Under existing conditions, unable to act freely on the ground, anarcho-syndicalists had to either get bogged down in “union parliamentarism” with a weak hope of achieving leadership of industry alliances on an all-Russia scale, or create their own labor movement independent of the state. The attempt to form the General Confederation of Labor remained only an attempt, but in 1918, in some places, such splitting attempts were successful: the bakers of the Rogozhsky district of Moscow were separated from the general union of food industry workers. In general, among the bakers, libertarians held very strong positions. In 1918, anarcho-syndicalists controlled the bakers trade unions in Kiev, Kharkov and Moscow. According to the memoirs of the famous American anarchist Emma Goldman, who lived two years in Soviet Russia, the union of bakers was very militant. Its members spoke of trade unions controlled by the state as the lackeys of the government. According to the bakers, the trade unions did not have any independent functions, they performed the duty of the police, and did not provide the workers with votes.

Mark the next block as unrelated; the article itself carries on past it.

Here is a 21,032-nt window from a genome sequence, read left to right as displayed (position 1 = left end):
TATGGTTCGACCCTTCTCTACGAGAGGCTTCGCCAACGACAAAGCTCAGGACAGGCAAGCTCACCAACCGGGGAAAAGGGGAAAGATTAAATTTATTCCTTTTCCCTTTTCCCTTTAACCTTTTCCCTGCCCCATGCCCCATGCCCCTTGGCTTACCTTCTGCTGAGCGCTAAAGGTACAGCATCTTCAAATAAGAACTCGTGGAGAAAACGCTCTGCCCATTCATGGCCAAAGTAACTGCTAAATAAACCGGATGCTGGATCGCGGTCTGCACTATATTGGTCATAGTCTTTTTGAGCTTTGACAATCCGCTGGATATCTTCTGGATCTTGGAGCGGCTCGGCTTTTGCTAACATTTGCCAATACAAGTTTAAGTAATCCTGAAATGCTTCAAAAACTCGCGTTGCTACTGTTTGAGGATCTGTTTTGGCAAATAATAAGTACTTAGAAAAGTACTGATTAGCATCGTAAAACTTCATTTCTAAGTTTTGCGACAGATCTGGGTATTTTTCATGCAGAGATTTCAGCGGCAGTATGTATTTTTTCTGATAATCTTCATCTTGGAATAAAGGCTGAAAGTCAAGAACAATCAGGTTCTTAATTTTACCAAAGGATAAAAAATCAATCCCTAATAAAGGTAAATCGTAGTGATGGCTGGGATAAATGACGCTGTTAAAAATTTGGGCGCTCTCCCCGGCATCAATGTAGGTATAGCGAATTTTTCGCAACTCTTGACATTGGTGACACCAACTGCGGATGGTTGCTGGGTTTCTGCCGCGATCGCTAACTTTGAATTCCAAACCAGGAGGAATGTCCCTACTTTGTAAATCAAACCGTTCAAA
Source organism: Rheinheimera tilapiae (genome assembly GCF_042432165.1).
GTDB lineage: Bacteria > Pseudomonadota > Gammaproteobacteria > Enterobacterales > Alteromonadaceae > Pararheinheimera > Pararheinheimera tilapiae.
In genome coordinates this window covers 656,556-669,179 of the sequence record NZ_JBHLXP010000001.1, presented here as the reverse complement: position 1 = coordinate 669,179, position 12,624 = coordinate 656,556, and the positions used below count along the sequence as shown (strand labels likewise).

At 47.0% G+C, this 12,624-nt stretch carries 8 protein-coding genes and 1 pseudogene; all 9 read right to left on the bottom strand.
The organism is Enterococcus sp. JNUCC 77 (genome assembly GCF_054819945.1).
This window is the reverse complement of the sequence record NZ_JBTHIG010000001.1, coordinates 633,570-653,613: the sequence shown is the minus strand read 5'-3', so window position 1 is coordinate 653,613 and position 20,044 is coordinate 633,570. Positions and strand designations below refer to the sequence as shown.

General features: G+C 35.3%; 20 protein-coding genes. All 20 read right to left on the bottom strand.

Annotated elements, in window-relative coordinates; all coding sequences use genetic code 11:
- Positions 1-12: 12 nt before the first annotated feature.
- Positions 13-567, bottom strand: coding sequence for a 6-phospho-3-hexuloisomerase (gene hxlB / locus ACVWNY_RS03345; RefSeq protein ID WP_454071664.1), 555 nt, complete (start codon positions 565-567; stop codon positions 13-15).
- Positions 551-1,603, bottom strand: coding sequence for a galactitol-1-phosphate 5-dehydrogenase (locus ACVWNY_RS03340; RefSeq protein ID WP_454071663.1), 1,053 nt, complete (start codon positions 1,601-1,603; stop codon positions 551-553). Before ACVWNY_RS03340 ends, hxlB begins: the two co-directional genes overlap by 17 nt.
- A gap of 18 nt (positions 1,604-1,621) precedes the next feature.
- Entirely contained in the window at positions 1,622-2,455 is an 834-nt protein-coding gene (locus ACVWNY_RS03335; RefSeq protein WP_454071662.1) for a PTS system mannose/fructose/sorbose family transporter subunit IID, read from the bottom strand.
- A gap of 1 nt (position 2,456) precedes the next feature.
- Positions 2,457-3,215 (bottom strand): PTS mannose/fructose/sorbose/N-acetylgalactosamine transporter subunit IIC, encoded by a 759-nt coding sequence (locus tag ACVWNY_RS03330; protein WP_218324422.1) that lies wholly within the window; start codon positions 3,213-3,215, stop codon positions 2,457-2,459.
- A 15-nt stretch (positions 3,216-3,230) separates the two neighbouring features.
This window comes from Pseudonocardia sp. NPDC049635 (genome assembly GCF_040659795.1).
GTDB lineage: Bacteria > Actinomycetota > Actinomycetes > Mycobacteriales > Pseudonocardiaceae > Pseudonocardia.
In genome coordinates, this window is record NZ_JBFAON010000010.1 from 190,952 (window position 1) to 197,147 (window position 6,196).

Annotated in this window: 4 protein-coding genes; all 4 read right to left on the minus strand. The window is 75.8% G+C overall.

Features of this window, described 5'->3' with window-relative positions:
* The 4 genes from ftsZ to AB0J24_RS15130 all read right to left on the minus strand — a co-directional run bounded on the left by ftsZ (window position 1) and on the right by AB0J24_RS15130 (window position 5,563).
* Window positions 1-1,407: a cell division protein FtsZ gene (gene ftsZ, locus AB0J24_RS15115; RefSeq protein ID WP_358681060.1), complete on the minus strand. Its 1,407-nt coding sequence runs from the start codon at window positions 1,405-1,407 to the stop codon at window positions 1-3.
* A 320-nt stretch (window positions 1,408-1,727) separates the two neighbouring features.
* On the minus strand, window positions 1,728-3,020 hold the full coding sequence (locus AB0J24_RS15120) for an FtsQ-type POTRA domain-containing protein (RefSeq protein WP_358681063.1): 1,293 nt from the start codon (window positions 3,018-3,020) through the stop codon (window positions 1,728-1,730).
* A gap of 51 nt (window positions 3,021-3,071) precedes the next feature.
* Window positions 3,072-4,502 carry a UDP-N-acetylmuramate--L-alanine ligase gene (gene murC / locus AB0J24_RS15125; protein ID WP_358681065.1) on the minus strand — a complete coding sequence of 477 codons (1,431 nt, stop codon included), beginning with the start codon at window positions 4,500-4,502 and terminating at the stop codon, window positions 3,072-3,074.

One of the leaders of the Moscow bakers, anarcho-syndicalist Nikolai Pavlov, wrote in The Free Voice of Labor, and then he entered the Union of Anarchist Syndicalist Communists; at the II All-Russian Congress of Food Industryists, anarcho-syndicalists drew up a resolution on G. Maximov's theses. In the midst of military communism and the red terror, libertarians did not hesitate to openly call for a struggle for the establishment of a free-Soviet powerless system and the transfer of economic management into the hands of workers and peasants. By the beginning of 1920, it was the only Moscow trade union, part of which remained loyal to libertarian principles.